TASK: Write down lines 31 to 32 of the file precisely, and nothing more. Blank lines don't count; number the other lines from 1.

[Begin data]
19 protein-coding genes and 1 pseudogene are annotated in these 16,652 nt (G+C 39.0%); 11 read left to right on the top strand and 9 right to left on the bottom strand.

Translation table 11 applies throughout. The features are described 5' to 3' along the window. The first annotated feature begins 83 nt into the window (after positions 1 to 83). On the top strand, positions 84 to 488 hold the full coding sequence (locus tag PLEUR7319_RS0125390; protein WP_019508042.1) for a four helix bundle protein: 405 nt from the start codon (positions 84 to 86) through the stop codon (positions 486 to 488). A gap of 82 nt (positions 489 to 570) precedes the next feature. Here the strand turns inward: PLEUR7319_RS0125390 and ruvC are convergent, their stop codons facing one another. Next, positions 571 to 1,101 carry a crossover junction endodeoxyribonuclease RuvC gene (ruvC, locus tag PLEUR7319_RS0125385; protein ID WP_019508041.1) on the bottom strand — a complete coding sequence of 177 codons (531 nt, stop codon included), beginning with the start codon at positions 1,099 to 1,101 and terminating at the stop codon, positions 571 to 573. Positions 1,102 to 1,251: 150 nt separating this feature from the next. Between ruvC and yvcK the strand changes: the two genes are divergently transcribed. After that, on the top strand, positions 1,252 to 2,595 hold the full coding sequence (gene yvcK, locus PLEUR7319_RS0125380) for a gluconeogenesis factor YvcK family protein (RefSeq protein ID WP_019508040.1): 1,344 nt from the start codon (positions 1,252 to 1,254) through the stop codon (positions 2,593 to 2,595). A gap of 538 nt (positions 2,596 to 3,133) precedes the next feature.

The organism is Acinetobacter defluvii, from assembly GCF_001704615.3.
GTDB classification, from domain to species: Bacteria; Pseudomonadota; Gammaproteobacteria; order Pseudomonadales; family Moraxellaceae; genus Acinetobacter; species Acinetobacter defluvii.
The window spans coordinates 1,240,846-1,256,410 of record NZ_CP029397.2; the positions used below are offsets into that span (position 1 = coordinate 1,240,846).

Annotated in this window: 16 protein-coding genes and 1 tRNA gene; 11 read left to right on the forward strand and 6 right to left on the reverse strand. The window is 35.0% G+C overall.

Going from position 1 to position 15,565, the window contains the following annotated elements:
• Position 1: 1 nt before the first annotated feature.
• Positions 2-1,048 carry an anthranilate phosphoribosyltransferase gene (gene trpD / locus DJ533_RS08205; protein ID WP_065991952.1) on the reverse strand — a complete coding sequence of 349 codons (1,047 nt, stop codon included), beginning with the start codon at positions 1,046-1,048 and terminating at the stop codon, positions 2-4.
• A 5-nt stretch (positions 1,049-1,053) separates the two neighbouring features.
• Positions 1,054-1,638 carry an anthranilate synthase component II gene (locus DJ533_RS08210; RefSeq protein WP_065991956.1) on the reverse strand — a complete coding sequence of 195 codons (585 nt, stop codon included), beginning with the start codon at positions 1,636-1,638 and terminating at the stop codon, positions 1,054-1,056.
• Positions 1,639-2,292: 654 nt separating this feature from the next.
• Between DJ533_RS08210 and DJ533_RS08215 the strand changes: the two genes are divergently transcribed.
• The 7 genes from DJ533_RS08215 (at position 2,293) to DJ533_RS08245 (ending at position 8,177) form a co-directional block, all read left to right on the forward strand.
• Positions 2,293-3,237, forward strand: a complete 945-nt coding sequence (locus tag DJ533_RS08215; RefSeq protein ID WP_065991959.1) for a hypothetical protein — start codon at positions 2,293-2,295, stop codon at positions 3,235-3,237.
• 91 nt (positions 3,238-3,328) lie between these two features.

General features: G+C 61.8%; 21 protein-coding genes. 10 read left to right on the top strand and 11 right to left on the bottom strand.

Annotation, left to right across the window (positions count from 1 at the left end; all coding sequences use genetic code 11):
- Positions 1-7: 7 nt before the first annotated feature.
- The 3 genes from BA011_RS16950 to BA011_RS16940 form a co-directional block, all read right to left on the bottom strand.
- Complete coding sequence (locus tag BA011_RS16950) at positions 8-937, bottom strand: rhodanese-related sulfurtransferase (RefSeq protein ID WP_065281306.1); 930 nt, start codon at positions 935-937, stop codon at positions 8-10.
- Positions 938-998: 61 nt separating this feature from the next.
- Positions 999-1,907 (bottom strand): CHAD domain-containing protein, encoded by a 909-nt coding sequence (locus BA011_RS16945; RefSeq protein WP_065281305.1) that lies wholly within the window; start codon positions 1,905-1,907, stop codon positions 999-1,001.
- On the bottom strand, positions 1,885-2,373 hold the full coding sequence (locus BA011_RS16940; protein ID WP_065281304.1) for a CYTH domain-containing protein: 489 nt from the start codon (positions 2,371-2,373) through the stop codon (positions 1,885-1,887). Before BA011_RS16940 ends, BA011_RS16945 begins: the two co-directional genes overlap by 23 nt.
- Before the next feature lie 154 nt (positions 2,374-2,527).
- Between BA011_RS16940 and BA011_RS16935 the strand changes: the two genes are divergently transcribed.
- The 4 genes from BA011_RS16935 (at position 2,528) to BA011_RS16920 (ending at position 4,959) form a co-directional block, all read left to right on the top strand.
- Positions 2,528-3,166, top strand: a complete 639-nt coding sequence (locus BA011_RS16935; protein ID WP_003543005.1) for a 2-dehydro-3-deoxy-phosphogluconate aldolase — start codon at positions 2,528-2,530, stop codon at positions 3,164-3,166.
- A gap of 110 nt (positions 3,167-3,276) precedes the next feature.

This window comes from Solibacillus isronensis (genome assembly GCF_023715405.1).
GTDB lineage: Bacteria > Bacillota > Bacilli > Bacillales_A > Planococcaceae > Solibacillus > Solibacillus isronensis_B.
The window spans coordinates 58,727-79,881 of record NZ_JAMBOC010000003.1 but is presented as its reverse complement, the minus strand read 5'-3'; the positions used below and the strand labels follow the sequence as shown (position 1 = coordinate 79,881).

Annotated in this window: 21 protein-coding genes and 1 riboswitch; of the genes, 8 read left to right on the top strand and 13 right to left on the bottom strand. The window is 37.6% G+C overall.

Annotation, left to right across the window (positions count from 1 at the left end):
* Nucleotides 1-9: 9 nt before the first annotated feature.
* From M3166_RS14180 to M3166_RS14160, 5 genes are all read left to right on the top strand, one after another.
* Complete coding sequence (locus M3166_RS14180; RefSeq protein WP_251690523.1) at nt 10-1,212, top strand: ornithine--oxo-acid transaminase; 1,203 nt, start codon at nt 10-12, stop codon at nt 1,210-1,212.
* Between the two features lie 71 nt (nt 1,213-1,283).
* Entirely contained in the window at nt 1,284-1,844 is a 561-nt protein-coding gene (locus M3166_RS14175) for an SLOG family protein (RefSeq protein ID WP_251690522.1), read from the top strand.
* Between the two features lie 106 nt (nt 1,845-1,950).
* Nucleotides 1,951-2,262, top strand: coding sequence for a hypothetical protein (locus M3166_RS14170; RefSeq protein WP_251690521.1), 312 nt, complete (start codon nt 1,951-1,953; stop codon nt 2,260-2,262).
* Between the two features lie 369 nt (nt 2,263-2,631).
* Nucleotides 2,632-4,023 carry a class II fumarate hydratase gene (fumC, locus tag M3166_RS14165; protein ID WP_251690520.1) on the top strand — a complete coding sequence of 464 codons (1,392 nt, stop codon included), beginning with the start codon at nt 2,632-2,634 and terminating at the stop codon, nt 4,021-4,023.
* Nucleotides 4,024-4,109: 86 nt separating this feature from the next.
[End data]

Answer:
GTDB lineage: Bacteria > Bacillota > Bacilli > Bacillales_A > Planococcaceae > Solibacillus > Solibacillus isronensis_B.
The window spans coordinates 58,727-79,881 of record NZ_JAMBOC010000003.1 but is presented as its reverse complement, the minus strand read 5'-3'; the positions used below and the strand labels follow the sequence as shown (position 1 = coordinate 79,881).